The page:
Friday, July 08, 2011

This Year In Music Is Awesome (So Far)

I've been told I say it every year. I've admitted, on more than one occasion, on this blog and in the flesh, that I say it every year. But who gives a fuck. This year has been especially great for new music. And why not be enthusiastic about it?

I'm far too lazy to put much real thought into this post, but I now have to try to keep up with the Joneses on The Bashionista's blogroll, so I'd like to post, in iTunes alphabetical order, the records I've been (virtually) spinning this year, with some brief words on each.

ADELE -- 21

Her name is in all caps in iTunes, and she sort of deserves it so I'm using that style here, too. Look, you probably have figured out at this point that I don't like pop music, and that when I find something in that vein that moves me, I get all giggly like a 13-year-old girl (See: West, Kanye). ADELE isn't going to win album of the year -- she's no Ella Fitzgerald (who had no need for caps) -- but Someone Like You is a stop-everything-you're-doing-and-listen kind of song.

Bon Iver -- Bon Iver

My arch rival Eric Zimmermann told me this record would change my life. It hasn't yet. And I'm not even sure I like it as much as his/their debut, which I nominated for my Album of the Year in 2008. I think what hurts this one, even more so than the first, is that I can't make out most of the words when he sings them. Does that comment make me old? If so, so be it. But still, great record.

The Decemberists -- The King is Dead

No, this is not going to be Colin Meloy's second Album of the Year. And to an extent it deserves some of the criticism it has been getting. But there are a couple songs that make it worthwhile, especially the Peter Buck-driven Calamity Song and the Gillian Welch-peppered June Hymn.

Fleet Foxes -- Helplessness Blues

The only thing that could keep this album out of the Album of the Year running would be for the mp3s to become corrupted and for me to have some sort of head injury that erased the record from my memory. Still, I think I'd find a way to re-discover it, and be charmed all over again.

Garland Jeffreys -- The King of In Between

Rolling Stone's Best New Artist in 1977 has been mostly laying low for decades. Then he comes out with this love letter to New York City -- Coney Island Winter being the highlight -- and all of a sudden I'm listening to happy roots rock. What's happening to me?

Gillian Welch -- The Harrow and the Harvest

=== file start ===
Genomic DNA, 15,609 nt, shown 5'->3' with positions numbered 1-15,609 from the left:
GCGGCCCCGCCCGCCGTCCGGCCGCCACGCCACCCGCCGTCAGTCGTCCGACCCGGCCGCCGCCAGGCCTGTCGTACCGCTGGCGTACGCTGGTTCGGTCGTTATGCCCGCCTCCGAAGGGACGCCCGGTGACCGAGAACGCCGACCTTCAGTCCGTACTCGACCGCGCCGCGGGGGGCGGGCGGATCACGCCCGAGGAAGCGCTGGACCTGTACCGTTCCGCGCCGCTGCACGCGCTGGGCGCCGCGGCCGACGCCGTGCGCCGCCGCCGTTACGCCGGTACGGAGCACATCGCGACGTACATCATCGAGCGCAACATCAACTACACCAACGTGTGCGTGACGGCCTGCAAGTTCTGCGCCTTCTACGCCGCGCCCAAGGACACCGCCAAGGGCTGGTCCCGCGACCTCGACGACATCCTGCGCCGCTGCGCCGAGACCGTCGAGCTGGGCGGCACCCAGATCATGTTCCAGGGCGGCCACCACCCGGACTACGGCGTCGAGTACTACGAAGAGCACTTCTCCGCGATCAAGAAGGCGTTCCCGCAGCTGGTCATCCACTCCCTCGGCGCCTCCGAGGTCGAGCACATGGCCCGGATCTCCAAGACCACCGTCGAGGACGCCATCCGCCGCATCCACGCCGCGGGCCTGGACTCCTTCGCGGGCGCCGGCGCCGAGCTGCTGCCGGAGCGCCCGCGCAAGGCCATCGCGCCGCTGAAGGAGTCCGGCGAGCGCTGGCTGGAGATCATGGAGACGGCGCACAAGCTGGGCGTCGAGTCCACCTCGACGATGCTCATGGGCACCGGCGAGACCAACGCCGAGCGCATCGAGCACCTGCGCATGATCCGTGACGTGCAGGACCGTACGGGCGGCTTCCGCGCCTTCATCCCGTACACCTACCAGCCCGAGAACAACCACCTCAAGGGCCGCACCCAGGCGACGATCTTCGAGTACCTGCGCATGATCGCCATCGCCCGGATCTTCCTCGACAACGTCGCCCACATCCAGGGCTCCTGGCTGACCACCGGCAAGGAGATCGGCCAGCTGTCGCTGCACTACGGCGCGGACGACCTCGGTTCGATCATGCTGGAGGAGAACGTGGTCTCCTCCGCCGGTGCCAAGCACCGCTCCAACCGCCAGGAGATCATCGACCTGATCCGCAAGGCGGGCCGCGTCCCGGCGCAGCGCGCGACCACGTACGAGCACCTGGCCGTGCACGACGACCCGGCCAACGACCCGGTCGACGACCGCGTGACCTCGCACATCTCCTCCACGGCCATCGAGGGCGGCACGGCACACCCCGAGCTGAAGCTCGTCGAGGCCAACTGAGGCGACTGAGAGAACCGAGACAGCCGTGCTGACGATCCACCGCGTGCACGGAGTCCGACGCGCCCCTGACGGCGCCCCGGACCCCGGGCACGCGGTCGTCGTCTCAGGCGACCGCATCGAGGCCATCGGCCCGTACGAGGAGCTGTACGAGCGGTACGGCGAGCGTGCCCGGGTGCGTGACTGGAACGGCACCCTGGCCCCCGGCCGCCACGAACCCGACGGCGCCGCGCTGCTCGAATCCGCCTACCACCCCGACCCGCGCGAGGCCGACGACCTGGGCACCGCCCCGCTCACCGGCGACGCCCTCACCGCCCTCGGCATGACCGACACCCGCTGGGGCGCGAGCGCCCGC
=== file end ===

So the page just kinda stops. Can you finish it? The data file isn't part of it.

I'm going to be honest with you -- I'd love to say that the eight-year wait for Gillian's new record (released on my birthday!) was worth it. It wasn't. Don't get me wrong, I am digging this album quite a bit. But I wish I had three of four more to mix in with it at my leisure. That being said, there is nothing like falling asleep to the perfect dance that is Gillian's and Dave Rawlings' guitars making love on tape.

Iron & Wine -- Kiss Eachother Clean

Poor Iron & Wine. Once Fleet Foxes' new one came out, my thirst for bearded folkies was quenched elsewhere. But, you know, once those mp3s become corrupted and I have my head injury ...

John Maus -- We Must Become the Pitiless Censors of Ourselves

If you don't like the song Quantum Leap, well, I guess I can't blame you. Fuck that, I do blame you. The '80s are alive and well.

Julianna Barwick -- The Magic Place

I ripped this on Twitter the day I bought it. And yes, it can try your patience if you're not in the mood. I'm not sure if I've gotten through any one track more than one time. But it's gorgeous and we're probably going to get married, so don't tell her.

Lykke Li -- Wounded Rhymes

Is it already too late to be cool for liking the song Get Some? "Like a shotgun/needs an outcome/I'm your prostitute/you're gonna get some." The window on everyone on planet Earth not knowing this song is closing very rapidly.

Mogwai -- Hardcore Will Never Die, But You Will

All year, whenever an awesome instrumental track pops up on shuffle, I wonder who it is for only a split second before realizing -- duh! -- it can only be Mogwai. Actually, that's been happening for years.

My Morning Jacket -- Circuital

I haven't given this one nearly the time it deserves. But the song Victory Dance alone is worth the $9.99 or whatever I paid for the full album on iTunes. (And the album art reminds me of Bioshock.)

The Pains of Being Pure at Heart -- Belong

Speaking of the '80s being alive and well, My Terrible Friend is this year's best Cure song not by the Cure. Cure fans: Do you like this song or does it annoy you? I'm a Cure fan, but not an overprotective diehard, so more of this stuff in the world doesn't bother me one bit.

PJ Harvey -- Let England Shake

I can't say enough about this record, which totally kicks ass, so I won't even try. Check this space again in November for a certain list of nominees.

Radiohead -- The King of Limbs

Subtle, gorgeous, the best rock band on the planet doing what it wants any way it fucking wants to. Glorious.

Wye Oak -- Civilian

They had me at hello when I saw them live. Get the title track if nothing else.

Other stuff I've been listening to this year but don't feel like writing about tonight:

Aperture Science Psychoacoustics Laboratory -- Portal 2: Songs To Test By
Apex Manor -- The Year of Magical Drinking
Bill Callahan -- Apocalypse
Death Cab For Cutie -- Codes and Keys
Eddie Vedder -- Ukelele Songs
Figurines -- Figurines (with a song named Poughkeepsie!)
The Mountain Goats -- All Eternals Deck
Okkervil River -- I Am Very Far
Panda Bear -- Tomboy
R.E.M. -- Collapse Into Now


Bashionista said...

You and Fleet Foxes need to get a room . . . and then invite me over.

Matthew said...

Would Craig be OK with that?